The Final Choice

It’s easy to feel overwhelmed when picking a college, but it’s important to power through that feeling, research as much as possible about the options, and make a rational choice based on that information. A lot of your choice depends on the individual student’s goals, so it is also important for them to think carefully about what they want to achieve while they are in college. Those who do so will often find that their choice gets much easier, and they are the ones who are most likely to be happy with their choice once they start their academic careers.

How to Compromise with Your Future College Roommates

Getting ready for college is one of the most exciting times in a young person’s life. As you move out of your parent’s home and settle into your own place, you need to remember the importance of getting along with your new roommate. Sometimes people starting college have the luxury of sharing a dorm, apartment or house with someone they know, but more often you end up paired with strangers. Sometimes, these strangers might become good friends, but that will only happen if you know how to compromise. Sharing a living space with anyone can be challenging, but it’s important you make the most of your experience.

Finances

Sharing the financial responsibilities with your roommates is key to having a successful experience in your new adventure. It is best to decide who is responsible for what bills upfront to make sure there is clarity and bills do not go unpaid. You also want to make sure that everyone feels they were treated fairly. Rent and utilities are easy enough to split up.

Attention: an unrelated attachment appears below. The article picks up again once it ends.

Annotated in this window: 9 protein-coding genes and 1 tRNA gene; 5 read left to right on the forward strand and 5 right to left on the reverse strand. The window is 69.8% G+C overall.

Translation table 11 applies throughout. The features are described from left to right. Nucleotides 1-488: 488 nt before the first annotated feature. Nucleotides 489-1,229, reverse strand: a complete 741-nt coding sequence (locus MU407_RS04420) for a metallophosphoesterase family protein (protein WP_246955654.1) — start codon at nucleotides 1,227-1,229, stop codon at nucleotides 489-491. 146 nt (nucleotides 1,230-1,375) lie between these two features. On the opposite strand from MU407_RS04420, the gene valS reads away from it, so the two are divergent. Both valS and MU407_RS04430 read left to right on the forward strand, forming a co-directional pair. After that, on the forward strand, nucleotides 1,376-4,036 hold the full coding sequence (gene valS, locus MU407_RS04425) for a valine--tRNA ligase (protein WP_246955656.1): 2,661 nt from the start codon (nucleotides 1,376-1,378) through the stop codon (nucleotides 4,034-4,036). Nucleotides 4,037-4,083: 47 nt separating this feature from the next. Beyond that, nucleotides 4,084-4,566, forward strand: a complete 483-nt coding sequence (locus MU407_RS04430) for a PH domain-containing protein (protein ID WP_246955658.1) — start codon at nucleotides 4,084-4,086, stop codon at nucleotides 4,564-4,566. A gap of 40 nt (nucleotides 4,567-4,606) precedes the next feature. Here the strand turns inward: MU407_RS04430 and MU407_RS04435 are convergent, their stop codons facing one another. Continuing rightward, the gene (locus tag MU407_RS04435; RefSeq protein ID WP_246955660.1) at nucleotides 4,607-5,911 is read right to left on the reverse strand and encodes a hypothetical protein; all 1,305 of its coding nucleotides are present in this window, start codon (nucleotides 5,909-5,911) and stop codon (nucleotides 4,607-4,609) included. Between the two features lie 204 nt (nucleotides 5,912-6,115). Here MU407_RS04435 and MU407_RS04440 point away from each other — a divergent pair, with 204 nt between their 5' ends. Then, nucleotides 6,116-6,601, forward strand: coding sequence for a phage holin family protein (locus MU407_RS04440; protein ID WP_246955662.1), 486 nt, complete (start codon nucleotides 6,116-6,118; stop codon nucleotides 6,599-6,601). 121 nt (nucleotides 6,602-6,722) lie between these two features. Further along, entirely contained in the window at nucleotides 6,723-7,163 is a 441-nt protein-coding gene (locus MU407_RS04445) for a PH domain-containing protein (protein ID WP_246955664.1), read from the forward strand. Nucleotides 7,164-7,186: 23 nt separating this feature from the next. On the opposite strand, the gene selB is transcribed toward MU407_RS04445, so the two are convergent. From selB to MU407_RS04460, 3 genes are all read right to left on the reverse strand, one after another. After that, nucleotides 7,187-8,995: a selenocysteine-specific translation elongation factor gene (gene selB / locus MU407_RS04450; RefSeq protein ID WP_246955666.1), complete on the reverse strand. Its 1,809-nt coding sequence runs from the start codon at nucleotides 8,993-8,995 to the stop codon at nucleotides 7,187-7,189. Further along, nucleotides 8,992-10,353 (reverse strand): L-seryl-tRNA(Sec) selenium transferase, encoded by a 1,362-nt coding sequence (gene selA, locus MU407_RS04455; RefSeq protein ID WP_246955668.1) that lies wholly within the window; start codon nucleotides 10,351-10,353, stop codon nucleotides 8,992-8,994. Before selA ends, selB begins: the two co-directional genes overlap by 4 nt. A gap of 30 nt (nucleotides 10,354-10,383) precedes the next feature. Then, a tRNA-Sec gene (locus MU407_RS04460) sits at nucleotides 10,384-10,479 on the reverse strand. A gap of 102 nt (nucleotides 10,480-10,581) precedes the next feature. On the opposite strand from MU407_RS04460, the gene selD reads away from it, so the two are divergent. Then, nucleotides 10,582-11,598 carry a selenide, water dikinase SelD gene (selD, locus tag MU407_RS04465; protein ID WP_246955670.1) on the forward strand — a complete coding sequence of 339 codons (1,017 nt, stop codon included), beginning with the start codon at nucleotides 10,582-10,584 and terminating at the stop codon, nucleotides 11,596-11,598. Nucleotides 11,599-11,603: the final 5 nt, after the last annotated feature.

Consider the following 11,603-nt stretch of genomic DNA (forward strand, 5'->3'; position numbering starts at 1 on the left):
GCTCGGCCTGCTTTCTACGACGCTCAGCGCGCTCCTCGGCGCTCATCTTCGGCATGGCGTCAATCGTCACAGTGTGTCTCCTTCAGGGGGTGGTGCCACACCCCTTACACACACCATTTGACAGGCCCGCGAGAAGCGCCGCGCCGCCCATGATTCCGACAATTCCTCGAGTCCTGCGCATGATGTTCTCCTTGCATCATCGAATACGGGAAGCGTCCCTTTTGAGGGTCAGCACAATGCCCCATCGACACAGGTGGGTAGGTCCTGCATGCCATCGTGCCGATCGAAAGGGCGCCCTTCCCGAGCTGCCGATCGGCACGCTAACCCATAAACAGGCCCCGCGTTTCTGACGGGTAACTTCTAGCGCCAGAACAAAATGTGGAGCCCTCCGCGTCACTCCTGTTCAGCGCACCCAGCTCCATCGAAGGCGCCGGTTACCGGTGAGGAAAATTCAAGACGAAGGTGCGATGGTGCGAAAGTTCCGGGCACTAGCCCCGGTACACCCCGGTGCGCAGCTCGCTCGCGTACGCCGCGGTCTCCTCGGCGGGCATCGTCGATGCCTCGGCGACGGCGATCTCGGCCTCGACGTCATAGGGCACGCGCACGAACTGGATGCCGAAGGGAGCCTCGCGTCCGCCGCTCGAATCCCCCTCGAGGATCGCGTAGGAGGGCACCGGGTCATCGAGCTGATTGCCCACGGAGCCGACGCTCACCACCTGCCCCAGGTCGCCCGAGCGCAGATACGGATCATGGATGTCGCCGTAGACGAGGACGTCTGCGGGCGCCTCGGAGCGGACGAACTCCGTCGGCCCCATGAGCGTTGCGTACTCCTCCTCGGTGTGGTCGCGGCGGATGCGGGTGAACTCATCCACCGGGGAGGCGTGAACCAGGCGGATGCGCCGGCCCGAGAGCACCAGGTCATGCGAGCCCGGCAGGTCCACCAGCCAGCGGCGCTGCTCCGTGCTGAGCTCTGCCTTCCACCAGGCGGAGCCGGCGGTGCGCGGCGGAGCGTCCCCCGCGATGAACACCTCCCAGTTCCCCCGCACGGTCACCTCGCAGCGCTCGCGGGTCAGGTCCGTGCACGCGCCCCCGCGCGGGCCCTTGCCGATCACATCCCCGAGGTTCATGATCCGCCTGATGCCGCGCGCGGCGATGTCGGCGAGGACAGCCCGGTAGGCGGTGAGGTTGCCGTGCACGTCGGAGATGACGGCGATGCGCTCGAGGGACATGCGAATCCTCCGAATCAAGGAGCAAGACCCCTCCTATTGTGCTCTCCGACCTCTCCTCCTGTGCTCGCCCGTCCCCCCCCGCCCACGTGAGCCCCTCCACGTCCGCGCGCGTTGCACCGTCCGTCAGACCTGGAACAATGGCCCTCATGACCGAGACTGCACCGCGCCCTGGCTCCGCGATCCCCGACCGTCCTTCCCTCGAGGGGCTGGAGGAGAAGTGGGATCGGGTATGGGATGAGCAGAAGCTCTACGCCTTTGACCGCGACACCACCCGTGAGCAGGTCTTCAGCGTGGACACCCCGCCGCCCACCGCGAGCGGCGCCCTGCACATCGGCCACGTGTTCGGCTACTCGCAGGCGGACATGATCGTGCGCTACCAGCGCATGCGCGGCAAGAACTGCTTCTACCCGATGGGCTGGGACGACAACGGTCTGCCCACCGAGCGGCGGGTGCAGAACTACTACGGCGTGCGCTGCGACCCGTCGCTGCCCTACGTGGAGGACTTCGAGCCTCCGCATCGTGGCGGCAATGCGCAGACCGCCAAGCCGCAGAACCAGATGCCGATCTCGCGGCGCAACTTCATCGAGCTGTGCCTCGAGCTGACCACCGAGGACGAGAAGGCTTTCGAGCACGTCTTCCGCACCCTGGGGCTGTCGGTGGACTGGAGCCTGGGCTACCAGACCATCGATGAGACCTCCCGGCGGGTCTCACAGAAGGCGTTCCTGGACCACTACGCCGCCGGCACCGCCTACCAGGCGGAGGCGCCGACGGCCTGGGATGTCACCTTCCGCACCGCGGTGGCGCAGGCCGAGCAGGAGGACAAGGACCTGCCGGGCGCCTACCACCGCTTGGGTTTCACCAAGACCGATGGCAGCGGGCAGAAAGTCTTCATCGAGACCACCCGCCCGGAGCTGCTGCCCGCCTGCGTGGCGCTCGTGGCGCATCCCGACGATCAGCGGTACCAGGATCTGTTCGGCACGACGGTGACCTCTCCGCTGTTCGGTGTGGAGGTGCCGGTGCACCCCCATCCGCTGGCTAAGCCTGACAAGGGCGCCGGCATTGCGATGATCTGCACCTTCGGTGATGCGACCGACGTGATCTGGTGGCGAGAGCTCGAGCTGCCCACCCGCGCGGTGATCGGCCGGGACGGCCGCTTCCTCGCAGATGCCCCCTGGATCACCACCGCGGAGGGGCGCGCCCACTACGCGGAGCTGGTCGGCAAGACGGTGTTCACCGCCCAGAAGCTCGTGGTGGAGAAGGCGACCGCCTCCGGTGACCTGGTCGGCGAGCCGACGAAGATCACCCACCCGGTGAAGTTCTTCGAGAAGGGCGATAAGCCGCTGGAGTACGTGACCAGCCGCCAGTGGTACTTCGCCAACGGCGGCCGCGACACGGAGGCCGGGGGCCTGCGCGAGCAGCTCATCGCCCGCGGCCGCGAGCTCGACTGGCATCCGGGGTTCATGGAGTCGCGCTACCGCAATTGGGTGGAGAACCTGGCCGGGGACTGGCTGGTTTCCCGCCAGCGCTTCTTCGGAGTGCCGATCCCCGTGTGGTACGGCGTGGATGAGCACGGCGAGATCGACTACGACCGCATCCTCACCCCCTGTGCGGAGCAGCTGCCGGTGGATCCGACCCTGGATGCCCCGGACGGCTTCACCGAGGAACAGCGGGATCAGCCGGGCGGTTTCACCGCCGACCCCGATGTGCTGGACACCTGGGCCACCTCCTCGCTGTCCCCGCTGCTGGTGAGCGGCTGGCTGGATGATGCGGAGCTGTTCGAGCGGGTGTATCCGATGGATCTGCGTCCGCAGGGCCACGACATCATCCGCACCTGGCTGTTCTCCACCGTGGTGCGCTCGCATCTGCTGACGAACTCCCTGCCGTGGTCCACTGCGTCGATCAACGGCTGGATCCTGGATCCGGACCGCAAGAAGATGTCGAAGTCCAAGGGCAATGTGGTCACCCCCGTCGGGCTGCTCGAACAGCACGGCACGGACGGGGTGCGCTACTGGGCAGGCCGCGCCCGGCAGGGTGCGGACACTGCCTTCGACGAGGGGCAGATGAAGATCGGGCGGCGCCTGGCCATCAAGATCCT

When unexpected bills pop up, such as damage that occurred during a party, you may have to compromise with your roomie on who should incur the expense. Just be fair, and everything should work out. If you are proactive, you can avoid some of those surprise bills. For example, changing the filters out on a furnace and air conditioning maintenance can prevent significant costs from popping up that you were not expecting. Just communicate with each other ahead of time on what areas in which you want to be proactive.

Noise and Space

If you ever shared a room with a sibling growing up, you may understand the importance of compromise already. If you are a night owl and your roommate likes to go to bed early, you need to agree on a solution that is fair to both sides. You might have to compromise on having friends over late on a school night, or what door you come in through when you get home from that late night party. There is usually limited space in your first college housing unit, so compromising on who gets what space will also likely come up.

Compromise is all about give-and-take and shouldn’t be viewed as sacrificing. You can work out a solution that suits both sides; it just might take a little work. Communication can solve any problem, so be open-minded and solution-oriented, and all will be well!

Resources
https://hellobeautiful.com/2792284/roommate-problems-compromise-living-situation/
http://www.provincialheating.ca/
http://blog.credit.com/2017/06/tips-for-splitting-bills-with-roommates-175596/
https://www.usnews.com/education/articles/2010/08/13/5-tips-to-getting-along-with-your-roommate